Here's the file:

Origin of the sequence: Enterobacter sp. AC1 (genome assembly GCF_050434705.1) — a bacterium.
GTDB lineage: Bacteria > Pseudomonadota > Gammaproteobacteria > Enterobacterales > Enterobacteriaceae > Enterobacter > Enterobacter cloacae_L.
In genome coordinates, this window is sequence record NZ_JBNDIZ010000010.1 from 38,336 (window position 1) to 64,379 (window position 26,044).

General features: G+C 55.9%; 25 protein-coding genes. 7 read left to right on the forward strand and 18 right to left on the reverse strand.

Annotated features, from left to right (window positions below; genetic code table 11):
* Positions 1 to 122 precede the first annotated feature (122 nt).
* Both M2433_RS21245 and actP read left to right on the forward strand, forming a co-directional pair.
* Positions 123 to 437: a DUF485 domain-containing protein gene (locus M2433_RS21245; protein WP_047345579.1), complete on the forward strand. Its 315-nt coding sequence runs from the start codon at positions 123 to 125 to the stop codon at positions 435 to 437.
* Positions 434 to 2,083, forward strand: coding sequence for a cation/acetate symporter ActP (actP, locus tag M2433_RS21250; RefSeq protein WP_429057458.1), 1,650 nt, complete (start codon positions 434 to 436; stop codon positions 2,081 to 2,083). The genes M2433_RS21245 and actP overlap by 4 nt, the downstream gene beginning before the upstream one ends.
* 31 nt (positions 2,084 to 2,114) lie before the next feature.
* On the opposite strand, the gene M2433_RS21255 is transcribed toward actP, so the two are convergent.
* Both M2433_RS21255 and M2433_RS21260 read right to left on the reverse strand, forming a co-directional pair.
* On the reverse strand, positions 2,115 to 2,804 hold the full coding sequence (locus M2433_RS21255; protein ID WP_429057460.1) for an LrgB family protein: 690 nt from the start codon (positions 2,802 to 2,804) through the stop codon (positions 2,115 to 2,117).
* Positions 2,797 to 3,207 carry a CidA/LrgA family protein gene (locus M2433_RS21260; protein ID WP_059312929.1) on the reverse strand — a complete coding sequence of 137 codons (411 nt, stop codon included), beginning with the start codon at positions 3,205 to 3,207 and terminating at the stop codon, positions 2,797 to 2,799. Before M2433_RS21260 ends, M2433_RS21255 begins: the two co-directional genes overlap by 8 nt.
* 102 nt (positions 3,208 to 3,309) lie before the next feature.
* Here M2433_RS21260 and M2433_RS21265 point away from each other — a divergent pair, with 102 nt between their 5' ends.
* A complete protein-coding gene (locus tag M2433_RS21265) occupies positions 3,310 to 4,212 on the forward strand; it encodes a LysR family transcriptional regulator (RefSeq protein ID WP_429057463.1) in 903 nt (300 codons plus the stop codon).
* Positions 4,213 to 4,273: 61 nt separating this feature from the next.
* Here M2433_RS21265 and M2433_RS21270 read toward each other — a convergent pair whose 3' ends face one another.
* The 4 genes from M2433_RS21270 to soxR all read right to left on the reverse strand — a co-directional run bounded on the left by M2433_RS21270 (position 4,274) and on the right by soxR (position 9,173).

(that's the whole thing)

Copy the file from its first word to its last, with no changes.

Origin of the sequence: Enterobacter sp. AC1 (genome assembly GCF_050434705.1) — a bacterium.
GTDB lineage: Bacteria > Pseudomonadota > Gammaproteobacteria > Enterobacterales > Enterobacteriaceae > Enterobacter > Enterobacter cloacae_L.
In genome coordinates, this window is sequence record NZ_JBNDIZ010000010.1 from 38,336 (window position 1) to 64,379 (window position 26,044).

General features: G+C 55.9%; 25 protein-coding genes. 7 read left to right on the forward strand and 18 right to left on the reverse strand.

Annotated features, from left to right (window positions below; genetic code table 11):
* Positions 1 to 122 precede the first annotated feature (122 nt).
* Both M2433_RS21245 and actP read left to right on the forward strand, forming a co-directional pair.
* Positions 123 to 437: a DUF485 domain-containing protein gene (locus M2433_RS21245; protein WP_047345579.1), complete on the forward strand. Its 315-nt coding sequence runs from the start codon at positions 123 to 125 to the stop codon at positions 435 to 437.
* Positions 434 to 2,083, forward strand: coding sequence for a cation/acetate symporter ActP (actP, locus tag M2433_RS21250; RefSeq protein WP_429057458.1), 1,650 nt, complete (start codon positions 434 to 436; stop codon positions 2,081 to 2,083). The genes M2433_RS21245 and actP overlap by 4 nt, the downstream gene beginning before the upstream one ends.
* 31 nt (positions 2,084 to 2,114) lie before the next feature.
* On the opposite strand, the gene M2433_RS21255 is transcribed toward actP, so the two are convergent.
* Both M2433_RS21255 and M2433_RS21260 read right to left on the reverse strand, forming a co-directional pair.
* On the reverse strand, positions 2,115 to 2,804 hold the full coding sequence (locus M2433_RS21255; protein ID WP_429057460.1) for an LrgB family protein: 690 nt from the start codon (positions 2,802 to 2,804) through the stop codon (positions 2,115 to 2,117).
* Positions 2,797 to 3,207 carry a CidA/LrgA family protein gene (locus M2433_RS21260; protein ID WP_059312929.1) on the reverse strand — a complete coding sequence of 137 codons (411 nt, stop codon included), beginning with the start codon at positions 3,205 to 3,207 and terminating at the stop codon, positions 2,797 to 2,799. Before M2433_RS21260 ends, M2433_RS21255 begins: the two co-directional genes overlap by 8 nt.
* 102 nt (positions 3,208 to 3,309) lie before the next feature.
* Here M2433_RS21260 and M2433_RS21265 point away from each other — a divergent pair, with 102 nt between their 5' ends.
* A complete protein-coding gene (locus tag M2433_RS21265) occupies positions 3,310 to 4,212 on the forward strand; it encodes a LysR family transcriptional regulator (RefSeq protein ID WP_429057463.1) in 903 nt (300 codons plus the stop codon).
* Positions 4,213 to 4,273: 61 nt separating this feature from the next.
* Here M2433_RS21265 and M2433_RS21270 read toward each other — a convergent pair whose 3' ends face one another.
* The 4 genes from M2433_RS21270 to soxR all read right to left on the reverse strand — a co-directional run bounded on the left by M2433_RS21270 (position 4,274) and on the right by soxR (position 9,173).